When the angle α is 0, that is, the baseplate 11 is a flat plate having parallel opposite sides, there is no difficulty as is caused when the angle α is large. In the embodiment of FIG. 8, because the angle α is small, the right and left sides of the print head are supplied with a single supply pipe 15 as compared to the two supply pipes 15 as shown in FIG. 4. When the angle α is small and the baseplate 11 is thin, the pressure chambers 12 on the right side of the baseplate 11 are disposed alternately or in a staggered condition relevant to the pressure chambers 12 on the left side as indicated in FIG. 6 by the broken lines. In this way the pressure pulses induced in the pressure chamber 12 on one side of the baseplate 11 does not interfere with the pressure chambers on the other side of the baseplate 11.
In FIG. 9 another embodiment of an ink jet head in accordance with this invention is shown. The baseplate 11 converges virtually to a point and the vibration plates 16 on opposite sides of the baseplate 11 connect with each other beyond the tip end of the baseplate 11 to form the nozzles 13. In this embodiment, ink drops 21 are ejected from the print head nozzles 13 at right angles to the recording paper 22 and a nicely rounded printed dot is produced. Further, because of the perpendicular approach of the ink drops 21 to the paper 22, deterioration in the quality of the printed character does not occur as a result of variations in the distance between the recording paper 22 and the nozzles 13. In operation, there is less mechanical backlash and rattling in using the print head of FIG. 9 as compared to the print head of FIG. 8. Ink drops ejected from both sides of the baseplate 11 arrive at the same time and in the same line on the paper 22.
FIG. 10 shows another alternative embodiment of an ink jet head in accordance with this invention. The baseplate 11 has parallel opposite side surfaces and a flat transverse bottom surface. The vibration plates 16 have their lower ends (FIG. 10) colinear with the lower surface of the baseplate 11 and a nozzle member 31 in which the nozzles 13 are formed abuts the lower surfaces of the baseplate 11 and vibration plates 16. The discharge passages 25 connect to the nozzles 13 in the nozzle member 31 to provide the continuous flow paths to the row of nozzles 13. Ink drops 21 are ejected from the nozzles 13 at right angles to the recording paper 22 and the dots of a single line are printed simultaneously. The ink flow channel for the nozzle 13 in the nozzle member 31 is short. The nozzle member 31 is easily manufactured by embedding copper wires in synthetic resins and then applying an etching solution of ferric chloride which removes the copper leaving the open passages.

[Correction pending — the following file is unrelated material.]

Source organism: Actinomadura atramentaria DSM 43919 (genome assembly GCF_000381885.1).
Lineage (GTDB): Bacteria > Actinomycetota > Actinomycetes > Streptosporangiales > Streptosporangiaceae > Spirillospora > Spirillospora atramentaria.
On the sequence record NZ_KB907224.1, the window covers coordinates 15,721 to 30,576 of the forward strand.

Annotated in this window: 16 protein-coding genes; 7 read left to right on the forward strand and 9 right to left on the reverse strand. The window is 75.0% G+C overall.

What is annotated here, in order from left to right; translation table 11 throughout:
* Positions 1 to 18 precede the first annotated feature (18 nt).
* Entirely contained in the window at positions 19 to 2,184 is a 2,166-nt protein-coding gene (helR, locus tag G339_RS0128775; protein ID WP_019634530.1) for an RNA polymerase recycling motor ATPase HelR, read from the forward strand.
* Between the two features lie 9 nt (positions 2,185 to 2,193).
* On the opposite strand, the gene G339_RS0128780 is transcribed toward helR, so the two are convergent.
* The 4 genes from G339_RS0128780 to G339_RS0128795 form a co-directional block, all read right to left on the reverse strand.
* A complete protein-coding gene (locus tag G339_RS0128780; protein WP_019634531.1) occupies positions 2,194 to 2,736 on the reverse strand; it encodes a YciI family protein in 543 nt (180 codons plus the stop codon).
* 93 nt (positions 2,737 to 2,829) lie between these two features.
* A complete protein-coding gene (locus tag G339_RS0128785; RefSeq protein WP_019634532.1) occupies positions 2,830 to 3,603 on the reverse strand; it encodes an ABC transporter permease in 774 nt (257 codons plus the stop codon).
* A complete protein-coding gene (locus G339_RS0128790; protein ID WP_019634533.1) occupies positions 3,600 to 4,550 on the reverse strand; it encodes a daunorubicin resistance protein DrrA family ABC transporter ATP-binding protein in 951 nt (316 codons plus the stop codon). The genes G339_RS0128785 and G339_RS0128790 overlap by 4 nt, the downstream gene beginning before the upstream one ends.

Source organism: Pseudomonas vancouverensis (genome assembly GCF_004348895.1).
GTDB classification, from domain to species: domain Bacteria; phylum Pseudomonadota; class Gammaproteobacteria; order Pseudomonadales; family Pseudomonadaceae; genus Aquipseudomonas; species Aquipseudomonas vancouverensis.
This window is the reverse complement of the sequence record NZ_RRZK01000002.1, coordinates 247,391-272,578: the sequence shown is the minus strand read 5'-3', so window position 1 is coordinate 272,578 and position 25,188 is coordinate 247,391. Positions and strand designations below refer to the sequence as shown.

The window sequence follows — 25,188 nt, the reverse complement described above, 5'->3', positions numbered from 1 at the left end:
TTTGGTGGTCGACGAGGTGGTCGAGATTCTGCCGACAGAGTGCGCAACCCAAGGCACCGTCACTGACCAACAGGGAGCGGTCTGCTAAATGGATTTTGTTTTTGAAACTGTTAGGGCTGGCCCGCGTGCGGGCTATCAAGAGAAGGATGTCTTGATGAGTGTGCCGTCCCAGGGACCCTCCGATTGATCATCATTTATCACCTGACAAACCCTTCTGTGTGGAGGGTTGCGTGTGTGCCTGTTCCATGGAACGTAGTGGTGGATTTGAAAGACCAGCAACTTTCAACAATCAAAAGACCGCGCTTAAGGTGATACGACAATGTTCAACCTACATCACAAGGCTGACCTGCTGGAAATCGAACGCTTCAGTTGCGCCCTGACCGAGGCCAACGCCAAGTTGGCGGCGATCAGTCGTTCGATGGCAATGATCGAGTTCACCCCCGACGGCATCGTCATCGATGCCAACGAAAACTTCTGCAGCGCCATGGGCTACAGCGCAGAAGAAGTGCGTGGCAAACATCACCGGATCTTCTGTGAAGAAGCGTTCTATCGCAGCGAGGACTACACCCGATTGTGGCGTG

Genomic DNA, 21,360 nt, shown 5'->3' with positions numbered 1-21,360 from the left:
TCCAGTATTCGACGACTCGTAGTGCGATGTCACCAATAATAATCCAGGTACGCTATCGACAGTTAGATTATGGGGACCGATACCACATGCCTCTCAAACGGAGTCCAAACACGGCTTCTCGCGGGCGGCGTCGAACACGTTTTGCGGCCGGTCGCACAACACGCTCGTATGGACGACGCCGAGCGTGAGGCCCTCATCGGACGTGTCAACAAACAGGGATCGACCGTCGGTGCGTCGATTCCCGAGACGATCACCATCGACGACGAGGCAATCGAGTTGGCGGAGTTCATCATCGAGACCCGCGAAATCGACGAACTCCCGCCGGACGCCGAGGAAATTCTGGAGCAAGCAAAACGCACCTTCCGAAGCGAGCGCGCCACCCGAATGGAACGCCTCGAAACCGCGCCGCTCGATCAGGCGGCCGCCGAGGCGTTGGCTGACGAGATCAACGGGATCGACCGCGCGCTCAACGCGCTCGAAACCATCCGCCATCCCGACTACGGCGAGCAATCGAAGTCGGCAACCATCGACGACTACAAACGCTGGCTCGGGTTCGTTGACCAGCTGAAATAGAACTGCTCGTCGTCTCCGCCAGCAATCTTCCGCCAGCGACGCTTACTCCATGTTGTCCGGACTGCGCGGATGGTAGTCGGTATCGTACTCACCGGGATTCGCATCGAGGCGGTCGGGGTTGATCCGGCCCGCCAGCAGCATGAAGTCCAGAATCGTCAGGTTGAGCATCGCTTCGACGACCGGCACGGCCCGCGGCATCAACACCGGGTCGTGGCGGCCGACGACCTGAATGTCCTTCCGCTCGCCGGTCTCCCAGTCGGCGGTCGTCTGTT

The arrangement of pressure chambers 12 and nozzles 13 as seen in the side views are substantially the same for the embodiments of FIGS. 4, 8 and 10, that is, as shown in FIG. 5. The baseplate 11 is formed by injection molding of a synthetic resin such as polysulfone, polyethersulfone, and the like which are corrosion-resistant to ink. In the sides of the baseplate 11, the pressure chambers 12, nozzles 13, supply channels 14 and discharge passages 25 are formed as recessed portions. However, the nozzle member 31 in the embodiment of FIG. 10 is formed as a separate component as described above.
The width and depth of the nozzles 13 is approximately 50 microns, and the depth of the pressure chambers 12 and the channels 14 is approximately 100 microns. The vibration plates 16 are flat planar sheets of the same material as the baseplate 11 having a thickness of approximately 300 microns. The electrode 18 on the surface of the vibration plate 16 is applied by methods such as evaporation, printing, and the like. The vibration plates 16 and the baseplate 11 are fused together by an organic solvent such as methylethyl ketone (MEK) and the like so as to form the pressure chambers 12 and the supply channels 14, etc. The piezoelectric elements 17 are bonded to the vibration plate 16 by epoxy resin at the selected position opposite to the pressure chambers 12. The discharge end of the print head is carefully cut and polished in the process of manufacture.